Thanks to the not-so-mini hiatus and having third world internet issues, I'm only just getting around to posting on these awesome ladies who made Forbes of 20 Young and Influential African women.
Someone on Twitter pointed out the difference in the composition of these lists in the US, for example, versus when the roster is drawn up for African countries. These list in the US and in other Western countries tend to be chockful of entertainers, whereas for Africa they're full of intellectuals.
This was brought up a bit boastfully, but I think the reasoning for this may not necessarily be something folks from African countries should welcome. Indeed, if you took up the 20 Young Americans lists, especially based on poll respondents, it won't feature many intellectuals. That's because it'll be honest. Its also worth pointing out that these Western news outlets are, well, Western, and therefore are more likely to show things as they are in Western countries, not projections of what they'd wish them to be. Forbes, Newsweek, etc, can't know of who really does hold sway in countries like Nigeria, for example. If they did, I doubt they'd put the words 'influential' and 'young' in the same sentence.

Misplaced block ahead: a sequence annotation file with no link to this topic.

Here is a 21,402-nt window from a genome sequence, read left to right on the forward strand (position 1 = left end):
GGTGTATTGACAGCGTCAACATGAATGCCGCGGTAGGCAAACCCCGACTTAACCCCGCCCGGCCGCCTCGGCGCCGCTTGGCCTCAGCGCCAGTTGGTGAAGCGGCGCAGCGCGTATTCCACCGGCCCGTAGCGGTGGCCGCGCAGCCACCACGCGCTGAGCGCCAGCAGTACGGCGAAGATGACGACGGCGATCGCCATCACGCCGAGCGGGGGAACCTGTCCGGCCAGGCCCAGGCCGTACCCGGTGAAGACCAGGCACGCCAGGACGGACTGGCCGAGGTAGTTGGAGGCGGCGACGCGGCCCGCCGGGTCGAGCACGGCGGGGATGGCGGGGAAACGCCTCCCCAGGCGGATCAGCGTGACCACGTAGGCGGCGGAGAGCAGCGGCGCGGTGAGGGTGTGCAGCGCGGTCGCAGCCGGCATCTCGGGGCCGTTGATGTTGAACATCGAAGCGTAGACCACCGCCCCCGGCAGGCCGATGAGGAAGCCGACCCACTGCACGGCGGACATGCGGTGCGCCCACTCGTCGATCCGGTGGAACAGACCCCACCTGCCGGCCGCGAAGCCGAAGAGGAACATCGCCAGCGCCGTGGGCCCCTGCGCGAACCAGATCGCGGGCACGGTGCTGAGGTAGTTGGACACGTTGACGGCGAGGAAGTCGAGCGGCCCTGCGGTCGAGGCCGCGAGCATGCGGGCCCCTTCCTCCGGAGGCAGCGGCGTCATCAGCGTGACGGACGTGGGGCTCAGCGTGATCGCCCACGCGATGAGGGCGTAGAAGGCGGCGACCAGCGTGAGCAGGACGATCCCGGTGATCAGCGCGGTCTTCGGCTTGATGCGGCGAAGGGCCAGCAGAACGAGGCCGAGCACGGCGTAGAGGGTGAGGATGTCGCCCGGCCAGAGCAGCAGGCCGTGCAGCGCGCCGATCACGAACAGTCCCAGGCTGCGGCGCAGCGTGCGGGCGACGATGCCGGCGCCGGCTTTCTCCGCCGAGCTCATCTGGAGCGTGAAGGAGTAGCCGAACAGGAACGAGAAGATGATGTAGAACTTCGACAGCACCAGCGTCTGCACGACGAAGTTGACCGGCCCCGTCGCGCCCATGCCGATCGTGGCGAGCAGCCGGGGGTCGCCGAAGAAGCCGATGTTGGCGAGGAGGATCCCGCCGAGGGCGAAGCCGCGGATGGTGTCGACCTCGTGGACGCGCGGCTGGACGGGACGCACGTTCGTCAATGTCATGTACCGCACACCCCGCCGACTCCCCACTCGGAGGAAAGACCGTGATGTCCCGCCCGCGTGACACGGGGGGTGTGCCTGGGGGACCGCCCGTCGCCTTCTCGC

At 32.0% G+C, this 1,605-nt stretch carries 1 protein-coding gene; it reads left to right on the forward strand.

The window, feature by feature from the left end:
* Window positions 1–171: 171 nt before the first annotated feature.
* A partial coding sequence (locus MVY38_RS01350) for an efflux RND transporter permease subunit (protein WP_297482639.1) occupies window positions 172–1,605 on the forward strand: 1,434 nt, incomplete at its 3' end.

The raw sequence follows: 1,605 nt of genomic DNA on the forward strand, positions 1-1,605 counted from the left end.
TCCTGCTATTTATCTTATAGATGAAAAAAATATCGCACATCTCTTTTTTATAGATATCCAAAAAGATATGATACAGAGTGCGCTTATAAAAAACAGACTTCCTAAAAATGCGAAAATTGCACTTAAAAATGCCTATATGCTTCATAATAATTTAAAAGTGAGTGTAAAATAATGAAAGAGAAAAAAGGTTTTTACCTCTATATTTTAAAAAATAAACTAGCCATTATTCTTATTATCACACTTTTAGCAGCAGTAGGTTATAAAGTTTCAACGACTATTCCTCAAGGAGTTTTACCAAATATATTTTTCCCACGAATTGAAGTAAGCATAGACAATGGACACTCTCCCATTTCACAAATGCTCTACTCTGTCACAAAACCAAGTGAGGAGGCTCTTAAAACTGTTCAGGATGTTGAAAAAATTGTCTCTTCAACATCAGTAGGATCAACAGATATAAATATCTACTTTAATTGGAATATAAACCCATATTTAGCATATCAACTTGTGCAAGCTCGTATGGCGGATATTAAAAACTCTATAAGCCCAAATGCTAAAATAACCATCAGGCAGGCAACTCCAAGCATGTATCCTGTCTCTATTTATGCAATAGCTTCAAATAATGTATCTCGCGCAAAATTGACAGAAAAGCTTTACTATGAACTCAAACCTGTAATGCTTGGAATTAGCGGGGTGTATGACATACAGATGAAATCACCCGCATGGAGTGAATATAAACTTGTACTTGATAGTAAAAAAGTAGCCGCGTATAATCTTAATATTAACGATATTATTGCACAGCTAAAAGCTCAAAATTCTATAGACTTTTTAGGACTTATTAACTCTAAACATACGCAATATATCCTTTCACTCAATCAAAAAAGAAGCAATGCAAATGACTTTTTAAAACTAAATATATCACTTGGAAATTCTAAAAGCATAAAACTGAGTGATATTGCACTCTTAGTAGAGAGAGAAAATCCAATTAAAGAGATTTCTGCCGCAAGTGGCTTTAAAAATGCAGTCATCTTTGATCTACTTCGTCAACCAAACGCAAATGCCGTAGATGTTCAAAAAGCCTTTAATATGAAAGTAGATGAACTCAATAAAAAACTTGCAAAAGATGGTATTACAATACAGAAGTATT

But this is all by-the-way. I do love that these remarkable women get such coverage. I'm familiar with the work of women like Funmi Iyanda and Ory Okolloh, and they certainly deserve this recognition, and tons more. I just wish it were people like these that actually controlled our political and cultural discourse. A real list of people with real sway over our cultural imagination will probably be overrun half-witted imams, and megachurch pastors.